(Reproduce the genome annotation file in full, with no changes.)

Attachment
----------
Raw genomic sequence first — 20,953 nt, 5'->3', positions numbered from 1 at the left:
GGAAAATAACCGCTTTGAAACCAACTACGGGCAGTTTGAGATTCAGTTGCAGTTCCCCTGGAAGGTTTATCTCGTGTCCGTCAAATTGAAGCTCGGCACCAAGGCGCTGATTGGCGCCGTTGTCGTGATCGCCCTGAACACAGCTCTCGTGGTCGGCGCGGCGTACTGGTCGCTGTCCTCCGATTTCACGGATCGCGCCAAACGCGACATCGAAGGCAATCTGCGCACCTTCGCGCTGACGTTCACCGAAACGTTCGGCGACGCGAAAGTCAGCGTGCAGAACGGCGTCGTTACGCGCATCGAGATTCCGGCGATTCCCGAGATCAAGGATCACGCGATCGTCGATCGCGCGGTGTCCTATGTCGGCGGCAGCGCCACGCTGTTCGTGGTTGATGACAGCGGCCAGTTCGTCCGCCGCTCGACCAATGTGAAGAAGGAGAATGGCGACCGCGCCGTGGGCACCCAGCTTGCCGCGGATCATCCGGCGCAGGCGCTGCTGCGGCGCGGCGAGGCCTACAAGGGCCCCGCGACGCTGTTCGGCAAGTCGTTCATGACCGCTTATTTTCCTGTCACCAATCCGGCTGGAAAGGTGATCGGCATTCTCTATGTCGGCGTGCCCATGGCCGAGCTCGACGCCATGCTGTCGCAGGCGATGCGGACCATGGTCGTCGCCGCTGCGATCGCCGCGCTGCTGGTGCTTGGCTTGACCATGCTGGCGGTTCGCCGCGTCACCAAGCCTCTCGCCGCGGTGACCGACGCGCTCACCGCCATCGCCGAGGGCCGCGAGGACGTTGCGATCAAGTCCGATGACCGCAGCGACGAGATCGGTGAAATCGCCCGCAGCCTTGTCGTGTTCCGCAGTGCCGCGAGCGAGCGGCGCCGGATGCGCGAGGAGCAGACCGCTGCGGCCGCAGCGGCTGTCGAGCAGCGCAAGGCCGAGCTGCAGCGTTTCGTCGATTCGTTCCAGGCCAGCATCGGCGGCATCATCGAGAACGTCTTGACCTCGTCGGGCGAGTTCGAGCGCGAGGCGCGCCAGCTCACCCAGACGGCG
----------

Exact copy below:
Raw genomic sequence first — 20,953 nt, 5'->3', positions numbered from 1 at the left:
GGAAAATAACCGCTTTGAAACCAACTACGGGCAGTTTGAGATTCAGTTGCAGTTCCCCTGGAAGGTTTATCTCGTGTCCGTCAAATTGAAGCTCGGCACCAAGGCGCTGATTGGCGCCGTTGTCGTGATCGCCCTGAACACAGCTCTCGTGGTCGGCGCGGCGTACTGGTCGCTGTCCTCCGATTTCACGGATCGCGCCAAACGCGACATCGAAGGCAATCTGCGCACCTTCGCGCTGACGTTCACCGAAACGTTCGGCGACGCGAAAGTCAGCGTGCAGAACGGCGTCGTTACGCGCATCGAGATTCCGGCGATTCCCGAGATCAAGGATCACGCGATCGTCGATCGCGCGGTGTCCTATGTCGGCGGCAGCGCCACGCTGTTCGTGGTTGATGACAGCGGCCAGTTCGTCCGCCGCTCGACCAATGTGAAGAAGGAGAATGGCGACCGCGCCGTGGGCACCCAGCTTGCCGCGGATCATCCGGCGCAGGCGCTGCTGCGGCGCGGCGAGGCCTACAAGGGCCCCGCGACGCTGTTCGGCAAGTCGTTCATGACCGCTTATTTTCCTGTCACCAATCCGGCTGGAAAGGTGATCGGCATTCTCTATGTCGGCGTGCCCATGGCCGAGCTCGACGCCATGCTGTCGCAGGCGATGCGGACCATGGTCGTCGCCGCTGCGATCGCCGCGCTGCTGGTGCTTGGCTTGACCATGCTGGCGGTTCGCCGCGTCACCAAGCCTCTCGCCGCGGTGACCGACGCGCTCACCGCCATCGCCGAGGGCCGCGAGGACGTTGCGATCAAGTCCGATGACCGCAGCGACGAGATCGGTGAAATCGCCCGCAGCCTTGTCGTGTTCCGCAGTGCCGCGAGCGAGCGGCGCCGGATGCGCGAGGAGCAGACCGCTGCGGCCGCAGCGGCTGTCGAGCAGCGCAAGGCCGAGCTGCAGCGTTTCGTCGATTCGTTCCAGGCCAGCATCGGCGGCATCATCGAGAACGTCTTGACCTCGTCGGGCGAGTTCGAGCGCGAGGCGCGCCAGCTCACCCAGACGGCG